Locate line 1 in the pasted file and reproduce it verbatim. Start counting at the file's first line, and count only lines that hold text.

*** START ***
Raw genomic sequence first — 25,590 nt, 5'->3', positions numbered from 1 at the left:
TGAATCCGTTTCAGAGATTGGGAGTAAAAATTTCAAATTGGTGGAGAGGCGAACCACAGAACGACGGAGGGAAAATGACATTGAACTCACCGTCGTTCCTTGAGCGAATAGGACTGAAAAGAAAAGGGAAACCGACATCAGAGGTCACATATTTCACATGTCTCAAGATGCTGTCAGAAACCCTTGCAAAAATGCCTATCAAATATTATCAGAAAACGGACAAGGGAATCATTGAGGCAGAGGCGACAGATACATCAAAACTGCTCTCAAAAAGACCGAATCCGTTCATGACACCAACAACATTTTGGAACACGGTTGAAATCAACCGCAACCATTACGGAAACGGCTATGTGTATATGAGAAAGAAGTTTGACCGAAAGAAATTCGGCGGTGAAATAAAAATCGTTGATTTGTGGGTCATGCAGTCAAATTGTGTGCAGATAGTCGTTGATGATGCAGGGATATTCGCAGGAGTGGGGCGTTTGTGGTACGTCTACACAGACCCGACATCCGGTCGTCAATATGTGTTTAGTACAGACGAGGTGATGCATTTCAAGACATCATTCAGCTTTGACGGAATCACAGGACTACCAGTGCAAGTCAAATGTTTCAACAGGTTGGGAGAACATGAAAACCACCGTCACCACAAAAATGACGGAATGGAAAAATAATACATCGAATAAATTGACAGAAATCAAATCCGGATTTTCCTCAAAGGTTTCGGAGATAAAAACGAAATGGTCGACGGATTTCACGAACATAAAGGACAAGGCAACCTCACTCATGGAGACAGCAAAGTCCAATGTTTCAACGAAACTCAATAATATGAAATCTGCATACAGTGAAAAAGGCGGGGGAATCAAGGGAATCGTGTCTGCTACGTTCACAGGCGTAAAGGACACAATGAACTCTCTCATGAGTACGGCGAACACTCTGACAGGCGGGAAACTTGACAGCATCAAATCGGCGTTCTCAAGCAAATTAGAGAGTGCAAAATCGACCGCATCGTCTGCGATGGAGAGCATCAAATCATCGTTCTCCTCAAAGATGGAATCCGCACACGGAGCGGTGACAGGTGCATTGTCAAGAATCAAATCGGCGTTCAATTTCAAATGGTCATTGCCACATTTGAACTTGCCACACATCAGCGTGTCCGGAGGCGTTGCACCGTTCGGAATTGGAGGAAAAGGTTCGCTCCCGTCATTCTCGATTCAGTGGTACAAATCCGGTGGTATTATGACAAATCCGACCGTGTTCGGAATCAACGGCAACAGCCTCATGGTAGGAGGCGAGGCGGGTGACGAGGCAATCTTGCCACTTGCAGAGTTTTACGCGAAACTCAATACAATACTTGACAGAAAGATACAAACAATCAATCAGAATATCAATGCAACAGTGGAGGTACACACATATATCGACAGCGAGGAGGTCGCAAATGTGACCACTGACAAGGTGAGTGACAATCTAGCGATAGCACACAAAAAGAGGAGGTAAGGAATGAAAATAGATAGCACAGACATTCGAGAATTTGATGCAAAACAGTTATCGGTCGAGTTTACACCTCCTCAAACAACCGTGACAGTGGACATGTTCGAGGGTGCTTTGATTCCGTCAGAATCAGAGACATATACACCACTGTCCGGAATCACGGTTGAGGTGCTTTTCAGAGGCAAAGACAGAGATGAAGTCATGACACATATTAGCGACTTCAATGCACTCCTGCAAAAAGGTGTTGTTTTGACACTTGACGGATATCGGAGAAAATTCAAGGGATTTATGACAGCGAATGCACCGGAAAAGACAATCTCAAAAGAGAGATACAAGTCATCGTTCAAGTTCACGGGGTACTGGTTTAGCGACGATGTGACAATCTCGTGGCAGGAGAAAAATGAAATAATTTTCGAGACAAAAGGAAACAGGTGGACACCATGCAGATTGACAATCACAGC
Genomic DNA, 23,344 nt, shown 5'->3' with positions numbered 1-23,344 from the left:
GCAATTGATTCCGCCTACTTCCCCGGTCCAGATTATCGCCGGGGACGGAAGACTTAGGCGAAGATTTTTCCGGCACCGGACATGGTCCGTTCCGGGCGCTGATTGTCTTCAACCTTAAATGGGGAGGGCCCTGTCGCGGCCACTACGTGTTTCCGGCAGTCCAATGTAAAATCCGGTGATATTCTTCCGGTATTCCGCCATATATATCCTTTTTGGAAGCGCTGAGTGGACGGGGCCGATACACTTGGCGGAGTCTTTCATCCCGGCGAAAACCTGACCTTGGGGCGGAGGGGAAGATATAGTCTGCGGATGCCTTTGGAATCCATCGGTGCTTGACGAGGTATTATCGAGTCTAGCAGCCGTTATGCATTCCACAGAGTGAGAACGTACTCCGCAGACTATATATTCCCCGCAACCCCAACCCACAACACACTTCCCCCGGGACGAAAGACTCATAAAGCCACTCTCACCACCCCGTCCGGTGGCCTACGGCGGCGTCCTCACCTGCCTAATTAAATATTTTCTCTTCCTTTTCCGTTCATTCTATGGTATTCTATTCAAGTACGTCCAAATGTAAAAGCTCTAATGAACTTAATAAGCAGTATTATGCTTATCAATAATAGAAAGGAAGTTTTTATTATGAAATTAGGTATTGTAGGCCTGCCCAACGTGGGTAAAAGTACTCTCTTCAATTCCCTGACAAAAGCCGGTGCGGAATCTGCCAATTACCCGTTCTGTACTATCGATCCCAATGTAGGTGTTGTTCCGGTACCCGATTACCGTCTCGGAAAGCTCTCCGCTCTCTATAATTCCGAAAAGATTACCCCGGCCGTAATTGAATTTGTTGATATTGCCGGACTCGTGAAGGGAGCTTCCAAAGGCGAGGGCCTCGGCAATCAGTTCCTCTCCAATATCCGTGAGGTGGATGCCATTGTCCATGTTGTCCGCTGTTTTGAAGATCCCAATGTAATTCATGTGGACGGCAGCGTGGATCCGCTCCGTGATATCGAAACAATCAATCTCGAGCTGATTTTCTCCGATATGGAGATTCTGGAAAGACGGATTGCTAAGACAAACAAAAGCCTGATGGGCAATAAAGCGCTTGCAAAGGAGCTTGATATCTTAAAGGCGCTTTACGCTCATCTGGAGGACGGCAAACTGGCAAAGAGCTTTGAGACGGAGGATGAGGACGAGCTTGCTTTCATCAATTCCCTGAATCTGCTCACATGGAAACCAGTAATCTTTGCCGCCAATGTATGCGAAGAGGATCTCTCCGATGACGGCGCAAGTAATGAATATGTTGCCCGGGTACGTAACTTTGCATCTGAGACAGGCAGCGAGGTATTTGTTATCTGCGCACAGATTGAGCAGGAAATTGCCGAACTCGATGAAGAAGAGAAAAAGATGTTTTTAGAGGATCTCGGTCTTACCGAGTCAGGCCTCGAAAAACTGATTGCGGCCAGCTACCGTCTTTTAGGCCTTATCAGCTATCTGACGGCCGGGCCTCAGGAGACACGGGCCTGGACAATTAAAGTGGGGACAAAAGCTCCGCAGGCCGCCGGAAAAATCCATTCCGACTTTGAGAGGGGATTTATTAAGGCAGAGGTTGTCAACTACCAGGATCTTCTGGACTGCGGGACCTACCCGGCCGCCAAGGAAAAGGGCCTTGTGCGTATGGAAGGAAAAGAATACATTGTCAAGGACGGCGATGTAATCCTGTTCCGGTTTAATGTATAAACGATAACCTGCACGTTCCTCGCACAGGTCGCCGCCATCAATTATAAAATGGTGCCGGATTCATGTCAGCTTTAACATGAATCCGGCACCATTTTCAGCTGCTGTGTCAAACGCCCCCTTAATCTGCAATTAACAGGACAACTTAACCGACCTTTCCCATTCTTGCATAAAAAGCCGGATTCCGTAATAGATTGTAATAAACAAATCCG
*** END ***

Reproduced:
Raw genomic sequence first — 25,590 nt, 5'->3', positions numbered from 1 at the left: